G-Poppers … April 22nd, 2016

 Jonathots Daily Blog

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Jon close up

G-Pop wishes for his children to listen carefully.

Yes, during this season of great confusion, it is important to be careful how we hear.

With rivers of information flowing through the countryside with greater speed than ever before, there are also mounds of misunderstanding pouring out raw sewage of stupidity, tainting the flow.

Beware the liberal.

Also beware the conservative.

The thing to remember is that truth has no agenda–just a message to make us free; free of the obstruction of needing to stand behind an opinion.

You can always identify the words that are rotten with antagonism.

They blame.

Each political party, every religion, countless races–all point a finger at one another to create blame.

Is there blame? Perhaps. But such accusations need to take a journey through scrutiny.

It begins with the facts. It’s difficult to get them. Websites, news reports and pundits tend to obscure them behind statistics and endorsements.

Listen to all sides, and then find that sweet spot in the middle, where truth has cuddled up, waiting for the persevering soul to discover it.

Find the facts. Don’t be so sure.

Once you find the facts, then it’s important to decide who or what is responsible. Finding the responsible parties is not a decision to target blame, but rather, discovering who has the power to bring solution.

Who is responsible?

Could it be that we are responsible?

What part of the responsibility can we take onto ourselves, to make sure that something will be addressed?

Then, once responsibility is addressed, any blame that needs to be brought forth in order to clean up the nastiness can be pointed out without fear.

  • Facts.
  • Responsibility.
  • Blame.

Unfortunately, it doesn’t work if you go the other direction–blaming someone and making them responsible to fit your allegation.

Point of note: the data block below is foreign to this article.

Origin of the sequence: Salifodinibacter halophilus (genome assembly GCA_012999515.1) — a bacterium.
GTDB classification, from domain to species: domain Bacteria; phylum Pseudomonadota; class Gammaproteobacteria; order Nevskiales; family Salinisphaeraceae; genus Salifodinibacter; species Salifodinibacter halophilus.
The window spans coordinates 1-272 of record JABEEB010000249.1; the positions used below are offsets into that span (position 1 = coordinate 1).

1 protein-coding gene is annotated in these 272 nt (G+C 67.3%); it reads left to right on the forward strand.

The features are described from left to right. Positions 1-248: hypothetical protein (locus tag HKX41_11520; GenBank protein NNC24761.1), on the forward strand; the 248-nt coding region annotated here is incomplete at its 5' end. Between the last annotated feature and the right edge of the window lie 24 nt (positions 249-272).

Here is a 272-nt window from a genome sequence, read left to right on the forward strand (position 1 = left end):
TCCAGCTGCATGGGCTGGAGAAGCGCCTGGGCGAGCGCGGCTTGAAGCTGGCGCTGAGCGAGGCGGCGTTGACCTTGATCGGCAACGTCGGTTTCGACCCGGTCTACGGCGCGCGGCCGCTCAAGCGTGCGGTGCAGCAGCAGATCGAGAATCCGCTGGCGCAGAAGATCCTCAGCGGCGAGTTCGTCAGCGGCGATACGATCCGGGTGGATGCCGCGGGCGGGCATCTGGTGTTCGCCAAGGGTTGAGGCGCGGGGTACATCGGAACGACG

G-Pop must warn his children that if they pursue the facts to ascertain responsibility, to correctly place blame, that they will find themselves being neither conservative nor liberal–just real.

It is a season when goodness will be determined by those who are not so intent on advertising the badness in their adversaries.

To do this requires a set of ears tuned to history and the love of humankind … instead of listening for reasons to confirm our suspicions and alienate one another.

 

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Untotaled: Stepping 33 (March 12th, 1967) Charley … September 27, 2014

Jonathots Daily Blog

(2364)

(Transcript)

Charley loved to run.

Not me.

I had chubby legs that seemed to be made out of cotton candy, generating the gait of a circus elephant.

In one of the brief fits of verbosity that possessed his soul, Charley once shared with me that running faster and faster made him feel that his feet were leaving the ground and he was soaring into the heavens to dance with the angels.

Pretty articulate for a Midwest kid.

I decided to go out for track and field more or less because I didn’t have anything else to do. Since I could not run or jump, they asked me to try out on the shot put. I did.

I was unimpressed, so I fell back into my acquired nature of quitting. But even though I departed the team, I found myself during study hall sitting at the table with these athletes, and when the monitor left the room, Randy spoke up and gave us a juicy piece of gossip. (Randy was also a runner but never quite as fast as Charley.)

Randy explained that Charley was a “gypsy type.” Now, I do not know what the origin of that phrase was in our community, but I knew that “gypsy type” meant that Charley was–well, dangerous. The adults had other terms for Charley’s problem when they were alone and away from the children.

  • “Effeminate.”
  • “Queer.”
  • “Sodomite.”

Although I had no personal experience with Charley demonstrating such bizarre behavior, in 1967 just the mention of the situation caused your skin to crawl, making you want to avoid any contact with such perverted beings.

Randy knew this. In other words, it didn’t have to be true–just spoken. The gossip mill and bigotry would do the rest.

No one drew close to Charley after that.